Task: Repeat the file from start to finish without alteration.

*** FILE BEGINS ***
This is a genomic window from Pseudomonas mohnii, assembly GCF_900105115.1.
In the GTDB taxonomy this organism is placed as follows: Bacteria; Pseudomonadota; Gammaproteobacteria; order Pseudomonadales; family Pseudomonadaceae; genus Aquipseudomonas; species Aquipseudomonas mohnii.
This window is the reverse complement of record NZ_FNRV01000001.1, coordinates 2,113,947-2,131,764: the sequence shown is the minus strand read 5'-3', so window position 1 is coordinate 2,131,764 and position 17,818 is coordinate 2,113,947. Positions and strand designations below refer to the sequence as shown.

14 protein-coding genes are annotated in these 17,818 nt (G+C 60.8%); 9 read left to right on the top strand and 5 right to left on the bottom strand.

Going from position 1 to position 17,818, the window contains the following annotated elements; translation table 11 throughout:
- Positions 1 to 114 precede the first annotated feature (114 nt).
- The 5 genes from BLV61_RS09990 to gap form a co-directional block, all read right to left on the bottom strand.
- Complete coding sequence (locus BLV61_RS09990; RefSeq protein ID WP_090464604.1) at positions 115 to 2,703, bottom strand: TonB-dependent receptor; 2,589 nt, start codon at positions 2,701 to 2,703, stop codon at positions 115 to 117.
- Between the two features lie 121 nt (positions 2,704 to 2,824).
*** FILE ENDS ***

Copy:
This is a genomic window from Pseudomonas mohnii, assembly GCF_900105115.1.
In the GTDB taxonomy this organism is placed as follows: Bacteria; Pseudomonadota; Gammaproteobacteria; order Pseudomonadales; family Pseudomonadaceae; genus Aquipseudomonas; species Aquipseudomonas mohnii.
This window is the reverse complement of record NZ_FNRV01000001.1, coordinates 2,113,947-2,131,764: the sequence shown is the minus strand read 5'-3', so window position 1 is coordinate 2,131,764 and position 17,818 is coordinate 2,113,947. Positions and strand designations below refer to the sequence as shown.

14 protein-coding genes are annotated in these 17,818 nt (G+C 60.8%); 9 read left to right on the top strand and 5 right to left on the bottom strand.

Going from position 1 to position 17,818, the window contains the following annotated elements; translation table 11 throughout:
- Positions 1 to 114 precede the first annotated feature (114 nt).
- The 5 genes from BLV61_RS09990 to gap form a co-directional block, all read right to left on the bottom strand.
- Complete coding sequence (locus BLV61_RS09990; RefSeq protein ID WP_090464604.1) at positions 115 to 2,703, bottom strand: TonB-dependent receptor; 2,589 nt, start codon at positions 2,701 to 2,703, stop codon at positions 115 to 117.
- Between the two features lie 121 nt (positions 2,704 to 2,824).